Naomi Dattani on importance of pro contracts, and difficulties of mixing culture with elite sport

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In a year of uncertainty, for a select few, December 2020 brought the opposite.

As we entered our third national lockdown, 41 women became cricket’s first full-time professionals at domestic level.

Almost seven years after England women were granted the same, the opportunity now presented itself to the tier below.

“I still haven’t seen what my 100% potential looks like. That’s what is so exciting,” says all-rounder Naomi Dattani, one of those 41, who has also signed for London Spirit in The Hundred.

“I’ve always been told I’ve got ‘potential’, but I’ve never been able to just give everything. Education would get in the way, or cultural pressures, or work.

“The Kia Super League [which launched in 2016] was when we first got the idea that things were shifting. We started getting six or seven weeks’ pay. Each time I considered stepping away, it felt like the wrong thing to do.

“It was like, actually, keep going, there are going to be more opportunities coming. Carry on with the ride.”

“Obviously that ride was still quite difficult,” continues 27-year-old Dattani, who by then was working as a school coach to supplement her playing income, while also competing against England’s full-time professionals.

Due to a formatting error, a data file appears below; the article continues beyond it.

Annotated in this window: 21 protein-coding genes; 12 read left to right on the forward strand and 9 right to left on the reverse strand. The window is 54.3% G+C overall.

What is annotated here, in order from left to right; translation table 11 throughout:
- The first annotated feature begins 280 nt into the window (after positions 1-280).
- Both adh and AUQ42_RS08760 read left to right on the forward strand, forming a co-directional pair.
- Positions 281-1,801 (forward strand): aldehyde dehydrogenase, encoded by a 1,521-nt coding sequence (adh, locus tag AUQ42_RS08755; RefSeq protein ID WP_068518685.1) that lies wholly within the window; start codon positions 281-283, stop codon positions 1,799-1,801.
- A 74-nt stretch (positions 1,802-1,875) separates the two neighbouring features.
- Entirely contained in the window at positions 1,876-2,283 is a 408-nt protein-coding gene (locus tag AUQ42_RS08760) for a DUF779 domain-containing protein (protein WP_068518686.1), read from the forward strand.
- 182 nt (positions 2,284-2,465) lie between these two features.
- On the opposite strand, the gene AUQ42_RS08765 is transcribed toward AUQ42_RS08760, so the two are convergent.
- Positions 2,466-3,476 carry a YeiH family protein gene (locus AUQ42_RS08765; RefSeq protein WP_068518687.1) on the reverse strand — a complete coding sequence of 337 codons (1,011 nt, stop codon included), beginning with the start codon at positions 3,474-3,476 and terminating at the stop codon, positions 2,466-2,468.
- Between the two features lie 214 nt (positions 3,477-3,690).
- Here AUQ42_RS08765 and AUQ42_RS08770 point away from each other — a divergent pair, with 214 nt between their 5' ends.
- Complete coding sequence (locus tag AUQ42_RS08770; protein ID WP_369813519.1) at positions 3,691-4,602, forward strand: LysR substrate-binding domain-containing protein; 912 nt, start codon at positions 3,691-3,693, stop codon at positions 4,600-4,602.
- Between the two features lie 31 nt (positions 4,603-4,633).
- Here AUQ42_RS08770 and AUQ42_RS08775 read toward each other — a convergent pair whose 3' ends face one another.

“For about the last five years, I’ve been trying to train like a professional athlete, because those were often who I was playing against, but also work 20 to 30 hours a week on top of it.

“And I’ve just been knackered the whole time. So when I say I’m loving life now, I really am. I’m loving the fact I can train and sit down in between and…” the all-rounder pauses.

“… and rest,” laughs Dattani.

“It’s true! That’s been the biggest thing for me. It’s probably the one fact that has made the biggest difference in my cricket – that I’ve had the opportunity to rest and recover.”

Agencies

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